The President's FY 2007 budget proposal requests funding for a program called the Global Nuclear Energy Partnership (GNEP) to promote new nuclear power recycling technologies that would be particularly cost-effective for developing countries. This is a shift in U.S. policy regarding nuclear waste recycling. Previously the U.S. did not approve of any recycling of nuclear waste for energy because of the possibility of nuclear weapon proliferation from enriched waste products. Now there is new technology which makes recycled waste far less viable for weapon production and the U.S. would like to capitalize on these technological advances. GNEP would share civilian nuclear power generation technology with developing countries that agree to use the technology for civilian purposes only. GNEP would also begin nuclear waste recycling to reduce the amount of storage needed by about 90%. Nuclear waste recycling, which reduces the total amount of leftover nuclear fuel, would be combined with nuclear facility monitoring to prevent nuclear weapon proliferation.

The Department of Energy (DOE) and the Nuclear Regulatory Commission (NRC) are the primary federal agencies with oversight authority over nuclear power generation in the U.S. The United States Geological Survey (USGS), under the Department of the Interior, has a more limited role managing waste repository research and facilitating nuclear fuel research. DOE responsibilities include research and development of nuclear technologies, providing for the security of nuclear facilities, facilitating international cooperation, and ensuring a continual supply of resources necessary for nuclear power. Managing these responsibilities in DOE are the Office of Civilian Radioactive Waste Management, the Office of Nuclear Energy and the Office of Science. Nuclear programs within DOE also serve defense purposes, including the development of defense nuclear power and nuclear weapons research through the National Nuclear Security Administration. The Nuclear Regulatory Commission is an independent agency that regulates the civilian nuclear power industry. Split from the Atomic Energy Commission by the Energy Reorganization Act of 1974, NRC is charged with maintaining safe nuclear power generation. Licensing, operational oversight, and rulemaking are ways the NRC ensures a steady supply of safe nuclear power.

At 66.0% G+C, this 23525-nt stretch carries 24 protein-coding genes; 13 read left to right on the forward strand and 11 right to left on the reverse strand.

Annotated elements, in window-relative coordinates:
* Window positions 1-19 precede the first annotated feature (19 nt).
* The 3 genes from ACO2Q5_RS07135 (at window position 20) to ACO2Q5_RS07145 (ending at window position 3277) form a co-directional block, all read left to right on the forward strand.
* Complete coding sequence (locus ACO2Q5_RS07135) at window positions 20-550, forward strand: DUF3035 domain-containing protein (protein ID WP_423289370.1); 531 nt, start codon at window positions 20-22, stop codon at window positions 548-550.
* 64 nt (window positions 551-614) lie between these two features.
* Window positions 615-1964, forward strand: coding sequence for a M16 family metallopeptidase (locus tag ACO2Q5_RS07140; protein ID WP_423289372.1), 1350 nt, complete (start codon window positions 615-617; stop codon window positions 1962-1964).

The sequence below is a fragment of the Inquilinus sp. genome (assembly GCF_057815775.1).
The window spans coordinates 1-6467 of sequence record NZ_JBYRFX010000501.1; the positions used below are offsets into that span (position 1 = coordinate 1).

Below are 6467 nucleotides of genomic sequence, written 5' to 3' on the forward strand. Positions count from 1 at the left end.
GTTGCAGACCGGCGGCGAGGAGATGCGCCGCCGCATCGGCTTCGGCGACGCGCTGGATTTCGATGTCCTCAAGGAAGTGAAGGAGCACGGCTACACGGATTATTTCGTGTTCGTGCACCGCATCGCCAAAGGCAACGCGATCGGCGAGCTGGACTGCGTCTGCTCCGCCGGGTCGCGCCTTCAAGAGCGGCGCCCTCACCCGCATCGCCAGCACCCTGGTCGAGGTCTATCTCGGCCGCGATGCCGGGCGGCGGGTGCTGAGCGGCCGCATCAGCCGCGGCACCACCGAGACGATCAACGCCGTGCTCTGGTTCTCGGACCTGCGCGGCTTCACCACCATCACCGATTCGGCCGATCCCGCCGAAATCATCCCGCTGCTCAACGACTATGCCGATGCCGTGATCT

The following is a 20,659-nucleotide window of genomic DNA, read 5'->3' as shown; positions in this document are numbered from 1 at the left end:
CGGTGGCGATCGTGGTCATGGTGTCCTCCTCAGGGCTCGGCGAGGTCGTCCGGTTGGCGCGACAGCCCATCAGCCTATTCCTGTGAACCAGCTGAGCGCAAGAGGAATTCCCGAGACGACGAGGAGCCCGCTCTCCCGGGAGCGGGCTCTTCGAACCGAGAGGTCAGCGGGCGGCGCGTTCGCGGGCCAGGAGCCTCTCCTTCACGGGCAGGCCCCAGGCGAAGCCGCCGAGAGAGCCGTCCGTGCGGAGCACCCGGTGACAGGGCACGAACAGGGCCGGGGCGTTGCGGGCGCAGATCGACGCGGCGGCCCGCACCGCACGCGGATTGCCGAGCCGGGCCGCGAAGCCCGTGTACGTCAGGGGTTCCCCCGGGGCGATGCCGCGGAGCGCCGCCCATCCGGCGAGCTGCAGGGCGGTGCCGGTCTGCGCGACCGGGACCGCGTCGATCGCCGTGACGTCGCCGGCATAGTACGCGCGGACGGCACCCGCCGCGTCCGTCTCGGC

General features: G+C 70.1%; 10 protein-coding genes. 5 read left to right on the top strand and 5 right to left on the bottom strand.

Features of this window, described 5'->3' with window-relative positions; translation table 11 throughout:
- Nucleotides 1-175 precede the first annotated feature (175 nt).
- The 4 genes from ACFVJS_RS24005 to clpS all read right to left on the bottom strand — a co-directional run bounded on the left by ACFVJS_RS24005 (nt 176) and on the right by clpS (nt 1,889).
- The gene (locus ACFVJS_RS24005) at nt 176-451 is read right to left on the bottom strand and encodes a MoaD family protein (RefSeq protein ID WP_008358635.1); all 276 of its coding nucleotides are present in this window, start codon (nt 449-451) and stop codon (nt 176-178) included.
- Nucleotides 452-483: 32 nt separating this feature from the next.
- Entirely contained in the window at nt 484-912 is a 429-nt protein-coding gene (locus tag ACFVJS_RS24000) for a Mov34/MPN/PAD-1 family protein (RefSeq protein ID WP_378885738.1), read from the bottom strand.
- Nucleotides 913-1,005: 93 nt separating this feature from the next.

Sources: Hearing Testimony, Department of Energy, E&E Daily, Environmental Protection Agency, Greenwire, Energy Information Administration, Nuclear Regulatory Commission, the White House

Contributed by Timothy Donahue, 2006 AGI/AIPG Summer Intern and Linda Rowan, Director of Government Affairs.

Please send any comments or requests for information to AGI Government Affairs Program.

Last updated on May 25, 2006.